Nov 112009
 November 11, 2009  Posted by  Court, Surveillance, U.S.

Richard Adhikari reports:

Border protection agents have extensive rights to search electronic devices that travelers take with them through U.S. ports of entry. However, relatively few searches are actually conducted. Border agencies insist they have no interest in holding up legitimate travelers, but civil liberties groups maintain agencies’ policies on searching electronics are too broad and too vague.

Civil liberties groups continue to lock horns with the Department of Homeland Security over border searches of electronic equipment, although relatively few people have been affected.

The Department’s statistics show that only 1,000 laptops were searched between October 2008 and August 2009, a time period in which more than 221 million travelers came through U.S. ports of entry.

So why has the American Civil Liberties Union filed suit against the DHS over the issue?

Read more on TechNewsWorld.

Nov 102009
 November 10, 2009  Posted by  Court, Surveillance, U.S. brings us a court opinion out of Pennsylvania that is quoteworthy:

A DNA profile generates investigatory evidence that is primarily used by law enforcement officials for general law enforcement purposes. To allow such suspicionless searches, which are conducted in almost all instances with law enforcement involvement, to occur absent traditional warrant and probable cause requirements will intolerably diminish our protection from unreasonable intrusion afforded by the Search and Seizure Clause of the Fourth Amendment.

The case is United States v. Mitchell, 2009 U.S. Dist. LEXIS 103575 (W.D. Pa. November 6, 2009).

Nov 042009
 November 4, 2009  Posted by  Court, U.S.

Mike McKee reports:

…..  At issue in People v. Robinson , S158528, is whether an unknown suspect’s DNA profile — as opposed to a physical description — can satisfy the so-called particularity requirement for issuing a “John Doe” warrant, and whether such warrants toll the statute of limitations for bringing criminal charges.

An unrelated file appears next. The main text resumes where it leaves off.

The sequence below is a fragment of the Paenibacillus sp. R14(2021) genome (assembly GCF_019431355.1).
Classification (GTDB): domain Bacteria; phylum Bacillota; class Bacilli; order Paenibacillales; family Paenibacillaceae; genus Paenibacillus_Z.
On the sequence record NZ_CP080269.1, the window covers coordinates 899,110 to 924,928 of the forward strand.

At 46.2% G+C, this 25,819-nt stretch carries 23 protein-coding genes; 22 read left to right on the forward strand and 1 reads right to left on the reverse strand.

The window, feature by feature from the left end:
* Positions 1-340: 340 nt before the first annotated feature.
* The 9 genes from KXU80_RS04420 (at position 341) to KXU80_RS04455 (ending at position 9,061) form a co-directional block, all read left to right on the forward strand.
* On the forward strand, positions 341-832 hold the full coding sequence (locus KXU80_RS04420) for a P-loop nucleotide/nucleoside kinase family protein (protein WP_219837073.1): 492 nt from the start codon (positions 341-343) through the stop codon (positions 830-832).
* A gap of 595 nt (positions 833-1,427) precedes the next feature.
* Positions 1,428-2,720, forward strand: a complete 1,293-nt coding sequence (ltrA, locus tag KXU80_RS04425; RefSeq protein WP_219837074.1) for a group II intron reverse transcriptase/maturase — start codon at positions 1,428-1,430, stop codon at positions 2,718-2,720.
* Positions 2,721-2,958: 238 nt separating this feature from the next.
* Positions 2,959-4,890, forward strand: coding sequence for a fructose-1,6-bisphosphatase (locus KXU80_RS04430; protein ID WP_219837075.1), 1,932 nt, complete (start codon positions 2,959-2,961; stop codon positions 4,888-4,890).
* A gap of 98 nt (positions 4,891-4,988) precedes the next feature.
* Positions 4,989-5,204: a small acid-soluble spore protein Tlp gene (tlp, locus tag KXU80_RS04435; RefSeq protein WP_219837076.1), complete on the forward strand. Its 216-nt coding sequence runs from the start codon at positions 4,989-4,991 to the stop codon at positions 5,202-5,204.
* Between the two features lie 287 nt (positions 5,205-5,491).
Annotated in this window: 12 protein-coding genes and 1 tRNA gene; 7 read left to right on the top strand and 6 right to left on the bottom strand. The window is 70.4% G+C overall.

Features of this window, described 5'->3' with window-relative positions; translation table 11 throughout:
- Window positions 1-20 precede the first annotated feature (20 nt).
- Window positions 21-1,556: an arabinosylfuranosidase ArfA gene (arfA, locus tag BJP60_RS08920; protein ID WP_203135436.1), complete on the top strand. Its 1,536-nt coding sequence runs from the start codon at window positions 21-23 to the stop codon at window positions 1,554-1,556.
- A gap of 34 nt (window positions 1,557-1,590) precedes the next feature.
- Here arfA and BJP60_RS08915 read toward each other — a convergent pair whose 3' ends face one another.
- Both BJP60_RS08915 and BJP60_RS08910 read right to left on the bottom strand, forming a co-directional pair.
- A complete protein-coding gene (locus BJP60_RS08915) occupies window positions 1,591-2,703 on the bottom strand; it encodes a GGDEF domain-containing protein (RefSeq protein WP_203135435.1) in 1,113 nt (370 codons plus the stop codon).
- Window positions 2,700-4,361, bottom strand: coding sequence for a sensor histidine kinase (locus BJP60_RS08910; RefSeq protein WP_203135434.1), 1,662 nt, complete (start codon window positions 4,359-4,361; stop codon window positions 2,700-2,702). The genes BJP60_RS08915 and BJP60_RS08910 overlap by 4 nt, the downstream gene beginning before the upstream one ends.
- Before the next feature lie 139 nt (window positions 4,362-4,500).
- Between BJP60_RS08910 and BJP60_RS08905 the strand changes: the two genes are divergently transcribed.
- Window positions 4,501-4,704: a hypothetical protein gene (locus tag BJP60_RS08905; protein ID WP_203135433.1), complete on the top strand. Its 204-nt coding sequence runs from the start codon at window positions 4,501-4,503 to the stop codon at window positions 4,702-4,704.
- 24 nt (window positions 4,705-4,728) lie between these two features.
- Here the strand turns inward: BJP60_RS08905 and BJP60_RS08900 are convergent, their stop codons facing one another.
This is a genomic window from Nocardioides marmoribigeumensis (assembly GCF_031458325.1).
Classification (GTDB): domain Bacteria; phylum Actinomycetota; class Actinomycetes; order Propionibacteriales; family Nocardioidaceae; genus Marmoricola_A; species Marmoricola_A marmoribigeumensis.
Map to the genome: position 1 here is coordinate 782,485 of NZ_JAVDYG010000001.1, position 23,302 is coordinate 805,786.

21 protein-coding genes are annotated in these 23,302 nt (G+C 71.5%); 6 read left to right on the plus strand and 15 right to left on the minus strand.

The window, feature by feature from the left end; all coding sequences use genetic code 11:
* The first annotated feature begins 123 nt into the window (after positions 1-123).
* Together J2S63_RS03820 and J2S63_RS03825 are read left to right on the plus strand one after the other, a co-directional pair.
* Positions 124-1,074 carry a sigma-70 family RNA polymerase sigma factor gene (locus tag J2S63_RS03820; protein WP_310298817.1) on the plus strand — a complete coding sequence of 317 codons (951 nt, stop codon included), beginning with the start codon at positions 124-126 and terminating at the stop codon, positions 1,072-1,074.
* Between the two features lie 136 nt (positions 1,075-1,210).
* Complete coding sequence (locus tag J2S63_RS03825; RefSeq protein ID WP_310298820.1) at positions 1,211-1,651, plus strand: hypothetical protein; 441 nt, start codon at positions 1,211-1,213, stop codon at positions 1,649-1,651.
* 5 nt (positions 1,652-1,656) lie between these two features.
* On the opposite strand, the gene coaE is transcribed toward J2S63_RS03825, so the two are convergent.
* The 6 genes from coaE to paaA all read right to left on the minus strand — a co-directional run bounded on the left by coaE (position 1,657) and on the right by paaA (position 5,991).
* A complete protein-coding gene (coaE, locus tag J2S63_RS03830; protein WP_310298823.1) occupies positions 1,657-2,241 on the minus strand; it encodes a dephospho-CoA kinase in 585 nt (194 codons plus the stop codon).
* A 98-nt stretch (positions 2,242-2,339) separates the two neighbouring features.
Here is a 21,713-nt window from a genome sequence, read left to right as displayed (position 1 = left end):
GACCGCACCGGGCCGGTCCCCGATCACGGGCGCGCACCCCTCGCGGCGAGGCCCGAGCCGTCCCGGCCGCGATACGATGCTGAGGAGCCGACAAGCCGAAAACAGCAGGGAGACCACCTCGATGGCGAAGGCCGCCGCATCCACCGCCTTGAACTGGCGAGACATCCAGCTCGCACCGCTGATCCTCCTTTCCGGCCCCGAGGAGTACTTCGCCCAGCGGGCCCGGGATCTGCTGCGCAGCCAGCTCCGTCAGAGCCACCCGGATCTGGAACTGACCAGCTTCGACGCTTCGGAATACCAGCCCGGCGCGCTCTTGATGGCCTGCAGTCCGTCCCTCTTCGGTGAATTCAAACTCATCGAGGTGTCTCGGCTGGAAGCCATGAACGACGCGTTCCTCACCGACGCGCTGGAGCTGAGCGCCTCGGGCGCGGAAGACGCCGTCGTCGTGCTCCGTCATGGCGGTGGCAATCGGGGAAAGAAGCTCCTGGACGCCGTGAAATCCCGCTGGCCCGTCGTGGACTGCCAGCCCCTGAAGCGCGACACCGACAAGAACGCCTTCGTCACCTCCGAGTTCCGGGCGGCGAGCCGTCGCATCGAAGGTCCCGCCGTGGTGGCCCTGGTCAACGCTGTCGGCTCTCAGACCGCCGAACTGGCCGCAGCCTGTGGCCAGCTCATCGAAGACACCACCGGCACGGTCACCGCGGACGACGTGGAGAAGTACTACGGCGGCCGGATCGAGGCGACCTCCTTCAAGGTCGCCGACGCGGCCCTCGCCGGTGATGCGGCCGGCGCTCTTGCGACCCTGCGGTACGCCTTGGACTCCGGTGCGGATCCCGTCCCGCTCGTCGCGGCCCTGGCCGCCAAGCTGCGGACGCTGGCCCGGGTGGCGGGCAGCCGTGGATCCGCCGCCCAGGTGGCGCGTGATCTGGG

A third issue is whether the unlawful collection of a blood sample violates the Fourth Amendment’s protection against unreasonable searches and seizures.

DeVito represented Paul Robinson, an alleged serial rapist found guilty of an August 1994 assault on a Sacramento woman who wasn’t sure of his race and had only a vague physical description.

Four days before the six-year statute of limitations for filing charges expired on Aug. 25, 2000, prosecutors filed a “John Doe” complaint describing the then-unknown defendant from a DNA profile developed from semen at the assault site. The next day, an arrest warrant was issued, tied to the DNA profile.


Oct 312009
 October 31, 2009  Posted by  Surveillance, U.S.

Scott Michelman, staff attorney for the ACLU, has an article (pdf) in the current issue of UCLA Law Review. Here’s the abstract:

The nature and scope of new government electronic surveillance programs in the aftermath of September 11 have presented acute constitutional questions about executive authority, the Fourth Amendment, and the separation of powers. But legal challenges to these new surveillance programs have been stymied—and decisions on the merits of core constitutional questions avoided—by court rulings that the challengers lack standing to sue under the Supreme Court’s 1972 decision in Laird v. Tatum. Last year, Congress amended the law governing foreign intelligence surveillance; the law has been challenged in court, and once again the issue of the challengers’ standing is at the heart of the case.

In light of the fundamental civil liberties and separation of powers questions that remain unanswered, it is vital to identify who, if anyone, has standing to challenge government surveillance. Unfortunately, the law of standing in the surveillance context remains murky and in important respects appears out of line with the larger body of standing jurisprudence. In some cases, courts impose on surveillance plaintiffs a stricter test for probabilistic injuries than exists in the rest of standing law; in other cases, courts do not recognize as injuries the significant chilling effects a broad and secretive surveillance program can create. This Article argues that the divergent strands of jurisprudence interpreting Laird can be synthesized with general principles of standing law into a coherent and workable doctrine that will open the courthouse doors just wide enough to permit courts to adjudicate the crucial constitutional questions presented by new and emerging regimes of government surveillance.

Hat-tip, Concurring Opinions.